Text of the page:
The World Health Organisation estimates that 2.8% of deaths worldwide are attributable to low fruit and vegetable consumption. Young adults, in particular, tend to consume less than the recommended amount of fruit and vegetables.
In a study we published last month, Karl Peltzer and Supa Pengpid investigate the prevalence of fruit and vegetable consumption, as well as various factors associated with it in a large sample (n=17,789) of university students (mean age 20.8 years) coming from 26 countries in Asia, Africa and the Americas.
The main result of this questionnaire-based study can be summarised as follows:
– 82.8% of the young adults included in this study consumed less than the recommended 5 daily servings of fruit and vegetable.
– There was a large variation between countries, ranging from <2.5 mean daily servings for students in Jamaica, Philippines and Barbados to >3.9 mean daily servings for students in Mauritius, Tunisia and Ivory Coast.
– The highest insufficient prevalence of fruit and vegetable consumption was observed in the Caribbean and South America, whereas the highest sufficient intake in Asia.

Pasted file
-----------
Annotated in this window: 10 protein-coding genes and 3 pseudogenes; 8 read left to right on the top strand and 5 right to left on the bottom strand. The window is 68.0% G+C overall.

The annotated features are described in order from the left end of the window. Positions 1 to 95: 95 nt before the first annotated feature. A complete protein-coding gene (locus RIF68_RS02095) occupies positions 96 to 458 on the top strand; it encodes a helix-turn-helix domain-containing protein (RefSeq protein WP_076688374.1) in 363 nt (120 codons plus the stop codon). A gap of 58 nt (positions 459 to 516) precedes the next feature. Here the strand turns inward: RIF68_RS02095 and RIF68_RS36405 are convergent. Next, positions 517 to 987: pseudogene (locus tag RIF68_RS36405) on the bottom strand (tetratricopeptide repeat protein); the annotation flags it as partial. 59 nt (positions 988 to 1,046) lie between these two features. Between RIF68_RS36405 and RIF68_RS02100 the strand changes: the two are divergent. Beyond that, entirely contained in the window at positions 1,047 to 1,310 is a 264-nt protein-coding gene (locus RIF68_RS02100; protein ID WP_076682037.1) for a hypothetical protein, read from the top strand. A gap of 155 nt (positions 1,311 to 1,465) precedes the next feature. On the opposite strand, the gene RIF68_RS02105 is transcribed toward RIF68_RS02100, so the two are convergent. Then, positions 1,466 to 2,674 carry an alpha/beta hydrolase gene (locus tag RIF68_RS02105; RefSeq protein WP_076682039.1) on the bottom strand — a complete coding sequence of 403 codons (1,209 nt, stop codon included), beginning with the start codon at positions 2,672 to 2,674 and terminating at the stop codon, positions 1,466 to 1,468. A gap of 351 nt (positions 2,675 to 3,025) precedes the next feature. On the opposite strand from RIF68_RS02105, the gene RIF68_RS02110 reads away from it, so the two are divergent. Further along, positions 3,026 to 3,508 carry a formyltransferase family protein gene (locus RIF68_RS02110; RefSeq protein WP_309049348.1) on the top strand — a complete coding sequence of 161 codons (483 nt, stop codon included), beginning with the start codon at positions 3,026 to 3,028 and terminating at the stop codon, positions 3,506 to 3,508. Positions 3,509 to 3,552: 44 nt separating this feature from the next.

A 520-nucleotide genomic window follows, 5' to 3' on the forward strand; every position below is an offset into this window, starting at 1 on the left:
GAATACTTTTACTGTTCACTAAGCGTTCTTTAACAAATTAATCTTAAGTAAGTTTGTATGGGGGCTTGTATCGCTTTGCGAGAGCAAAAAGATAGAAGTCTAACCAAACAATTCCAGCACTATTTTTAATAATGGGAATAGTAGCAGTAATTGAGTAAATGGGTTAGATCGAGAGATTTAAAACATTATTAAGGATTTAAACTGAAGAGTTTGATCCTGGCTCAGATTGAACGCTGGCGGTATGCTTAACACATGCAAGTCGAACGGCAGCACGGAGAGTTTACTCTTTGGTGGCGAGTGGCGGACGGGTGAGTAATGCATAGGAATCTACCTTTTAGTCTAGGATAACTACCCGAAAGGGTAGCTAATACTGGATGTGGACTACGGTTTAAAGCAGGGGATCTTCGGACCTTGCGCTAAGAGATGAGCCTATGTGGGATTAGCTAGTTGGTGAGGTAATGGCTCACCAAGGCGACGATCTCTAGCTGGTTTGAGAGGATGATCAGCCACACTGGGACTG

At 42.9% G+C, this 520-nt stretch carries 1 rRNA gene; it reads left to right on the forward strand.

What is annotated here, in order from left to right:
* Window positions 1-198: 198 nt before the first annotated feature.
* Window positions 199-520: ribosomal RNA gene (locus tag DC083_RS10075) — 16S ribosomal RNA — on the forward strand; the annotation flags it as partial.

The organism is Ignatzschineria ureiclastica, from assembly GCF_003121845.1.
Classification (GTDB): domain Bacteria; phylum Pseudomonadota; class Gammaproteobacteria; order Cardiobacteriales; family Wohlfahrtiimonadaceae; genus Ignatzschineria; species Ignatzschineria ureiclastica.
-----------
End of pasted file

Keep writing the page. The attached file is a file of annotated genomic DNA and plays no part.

– There were no differences between male and female students.
– There was a strong association between lower socioeconomic status and low fruit and vegetable consumption.
– Living in campus was associated with lower consumption compared to living with one’s parents.
– Various sociodemographic, psychosocial and behavioural factors were associated with low fruit and vegetable consumption.
– Unhealthy dietary behaviours were co-occured with inadequate consumption and so did binge drinking and low physical activity.
The authors stress the need for intervention programmes aiming at increased fruit and vegetable consumption, that would consider the identified risk factors.
What do you think? How could young adults be motivated to eat more fruit and vegetable?